Support us on Patreon: https://www.patreon.com/woodshoplife Guys Questions: Hello fellas. I greatly appreciate your show, as its the only one that I haven’t gotten tired of over the years. I’m making a chimney cupboard for the most difficult of clients – my wife. She really dislikes, frame and panel doors and wanted solid doors. So there will be two 40 inch high by 20 inch wide – full overlay doors. I’m using beautiful air dryer sinker Cypress for the entire piece. I’ve convinced her that big slabs of solid wood doors would potentially bow or twist overtime, so I have developed an idea of making each door like this - I’ve sourced a 26 inch wide 8 foot board. after milling and cutting to 44 inch pieces, I cut the middle out to be the panel and will use the adjoining pieces for the rail and styles. The panel will be tongue and grooved to sit flush with the front with the styles - with an 1/8 inch gap. Therefore, it will be a frame and panel door, but out of one piece of wood that looks solid. My question is relating to the inside panel and its thickness. It seems if I leave it thicker (currently 5/8”) it will be more prone to twisting the frame, where if I bring it down thinner like 3/8”, it may be more prone to splitting. Please let me know your thoughts . Thank you so much. Mike Sibley Hi Gents. Love the show. I've invested in a 3 stage sprayer and have been trying it out, getting the hang of it. Any General advice to a new sprayer user? Also, while a perfect coat is the goal, would it be better to put down too much, or too little of 'sprayables'? It seems too little is much easier to fix. Usually just add another coat after it's dried. Thanks for the great show! Mark Bett Brian's Questions: Guy’s, I love the podcast and listen often but haven’t caught completely up yet. What is a good method of making mortise and tenon jointery with a router only? I’ve got a Bosch 1/2” router and intent to buy a router table too. I’ve seen various jigs on the market but was wondering what the best option is for the money having only a router, and small DEWALT 8.5” lunchbox table saw. I intend to build smaller household furniture such as side tables, nightstands and a dresser. Thanks for the advice, love the show, Dave Huffman I would love to get a subscription to a woodworking magazine for my fiance for Christmas. He's a big fan of your podcast. You have mentioned one before but now I can't find it. What are your suggestions? - Lauren Zontini Huy's Questions I have a Dewalt 733 planer and the blades are starting to go dull. I saw online where I could build a jig out of a 2x4 by cutting 2 slots at 42 degrees angles and placing my blades inside the slots. You would then run the blades over a sharpening stone to give it a new edge. Is this a good method for sharpening my blade or should I be looking for another method. Keep making this podcast and I am sure that all of us out here listening will continue to tune in and keep asking questions. Happy Holidays to all of you Cory Sorry if this is a repeat only mostly caught up. The wife wants a painted double dresser. I dislike painted furniture and prefer to work with maple or walnut but we compromised… so the wife’s getting a painted double dresser. I intend to use plywood since it’s a paint grade project but don’t have much experience with it. What’s a good construction method for plywood? I’ve got a small table saw, 1/2” router, kreg jig and hand tools. Can I get way with using the kreg jig and but joints for carcass construction? How about plywood drawers? I intend to use latex paint, should I add a top coat over it? Many Thanks, love the podcast Dave Huffman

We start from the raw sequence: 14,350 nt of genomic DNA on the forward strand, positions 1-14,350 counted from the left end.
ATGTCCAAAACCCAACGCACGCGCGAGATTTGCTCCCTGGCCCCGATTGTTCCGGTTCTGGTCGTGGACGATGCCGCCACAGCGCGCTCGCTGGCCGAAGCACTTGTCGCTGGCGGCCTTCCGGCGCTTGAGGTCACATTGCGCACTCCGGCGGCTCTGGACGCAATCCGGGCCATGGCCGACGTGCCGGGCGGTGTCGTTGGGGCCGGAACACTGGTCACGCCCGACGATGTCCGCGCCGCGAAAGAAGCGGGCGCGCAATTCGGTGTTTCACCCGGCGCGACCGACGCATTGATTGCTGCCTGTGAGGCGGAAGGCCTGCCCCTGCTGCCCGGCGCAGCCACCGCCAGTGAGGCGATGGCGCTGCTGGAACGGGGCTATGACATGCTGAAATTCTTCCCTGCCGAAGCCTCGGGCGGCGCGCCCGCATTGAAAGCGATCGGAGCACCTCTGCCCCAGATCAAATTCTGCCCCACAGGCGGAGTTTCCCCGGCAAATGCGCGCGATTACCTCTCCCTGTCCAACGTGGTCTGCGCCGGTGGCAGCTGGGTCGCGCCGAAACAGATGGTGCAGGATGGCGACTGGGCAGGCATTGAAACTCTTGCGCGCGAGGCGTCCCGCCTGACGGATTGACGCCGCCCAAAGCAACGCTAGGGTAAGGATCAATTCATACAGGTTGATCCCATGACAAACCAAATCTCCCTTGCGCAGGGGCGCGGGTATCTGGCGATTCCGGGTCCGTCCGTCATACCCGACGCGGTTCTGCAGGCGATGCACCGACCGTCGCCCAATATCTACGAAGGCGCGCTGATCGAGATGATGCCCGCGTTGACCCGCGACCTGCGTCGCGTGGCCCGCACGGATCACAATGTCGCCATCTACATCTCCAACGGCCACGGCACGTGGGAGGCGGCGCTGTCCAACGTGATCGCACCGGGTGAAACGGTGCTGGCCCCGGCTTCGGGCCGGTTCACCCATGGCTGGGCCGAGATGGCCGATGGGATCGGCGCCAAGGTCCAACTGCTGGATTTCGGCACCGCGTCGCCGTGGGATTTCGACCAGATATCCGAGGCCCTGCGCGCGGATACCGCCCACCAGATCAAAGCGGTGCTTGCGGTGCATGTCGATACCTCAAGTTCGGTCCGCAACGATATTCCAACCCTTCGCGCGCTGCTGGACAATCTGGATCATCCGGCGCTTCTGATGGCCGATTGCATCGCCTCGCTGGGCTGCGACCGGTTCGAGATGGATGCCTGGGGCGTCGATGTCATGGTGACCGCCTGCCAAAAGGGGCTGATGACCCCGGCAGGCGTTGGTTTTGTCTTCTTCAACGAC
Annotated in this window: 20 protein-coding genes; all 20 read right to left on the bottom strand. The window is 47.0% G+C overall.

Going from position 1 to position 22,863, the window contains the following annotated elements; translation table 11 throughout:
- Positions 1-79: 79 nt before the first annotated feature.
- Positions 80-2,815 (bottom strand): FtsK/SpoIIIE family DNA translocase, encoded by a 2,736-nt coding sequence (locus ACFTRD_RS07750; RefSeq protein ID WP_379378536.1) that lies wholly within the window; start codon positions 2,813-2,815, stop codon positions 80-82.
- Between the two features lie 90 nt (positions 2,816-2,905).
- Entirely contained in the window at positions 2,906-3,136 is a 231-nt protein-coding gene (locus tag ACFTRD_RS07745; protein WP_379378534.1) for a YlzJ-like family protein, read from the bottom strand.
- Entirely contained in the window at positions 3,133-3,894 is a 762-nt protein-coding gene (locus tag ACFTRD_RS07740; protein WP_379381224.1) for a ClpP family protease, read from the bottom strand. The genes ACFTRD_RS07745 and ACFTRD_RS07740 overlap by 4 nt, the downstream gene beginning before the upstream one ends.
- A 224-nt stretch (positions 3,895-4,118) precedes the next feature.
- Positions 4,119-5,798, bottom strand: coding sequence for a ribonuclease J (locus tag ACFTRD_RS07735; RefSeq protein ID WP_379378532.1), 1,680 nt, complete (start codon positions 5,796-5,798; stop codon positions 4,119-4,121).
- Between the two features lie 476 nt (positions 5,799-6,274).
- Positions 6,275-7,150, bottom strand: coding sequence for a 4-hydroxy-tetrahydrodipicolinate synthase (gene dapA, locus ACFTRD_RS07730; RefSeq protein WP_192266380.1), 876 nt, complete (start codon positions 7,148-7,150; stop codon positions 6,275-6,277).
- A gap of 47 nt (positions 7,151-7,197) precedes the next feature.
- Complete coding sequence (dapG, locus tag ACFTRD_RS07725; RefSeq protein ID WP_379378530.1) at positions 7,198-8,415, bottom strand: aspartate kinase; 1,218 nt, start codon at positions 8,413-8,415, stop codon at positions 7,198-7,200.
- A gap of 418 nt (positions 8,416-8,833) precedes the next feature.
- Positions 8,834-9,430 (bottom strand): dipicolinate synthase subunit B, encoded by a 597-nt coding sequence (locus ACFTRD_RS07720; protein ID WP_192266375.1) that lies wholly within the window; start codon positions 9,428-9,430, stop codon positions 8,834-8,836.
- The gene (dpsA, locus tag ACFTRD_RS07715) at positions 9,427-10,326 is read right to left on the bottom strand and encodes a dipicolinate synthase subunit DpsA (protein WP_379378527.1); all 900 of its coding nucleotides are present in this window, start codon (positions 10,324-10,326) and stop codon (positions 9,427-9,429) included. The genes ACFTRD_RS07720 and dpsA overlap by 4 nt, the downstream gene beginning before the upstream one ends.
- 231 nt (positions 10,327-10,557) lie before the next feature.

63 minutes | Dec 2, 2022
We Welcome our new Co-Host Brian! And of course we answer YOUR woodworking questions!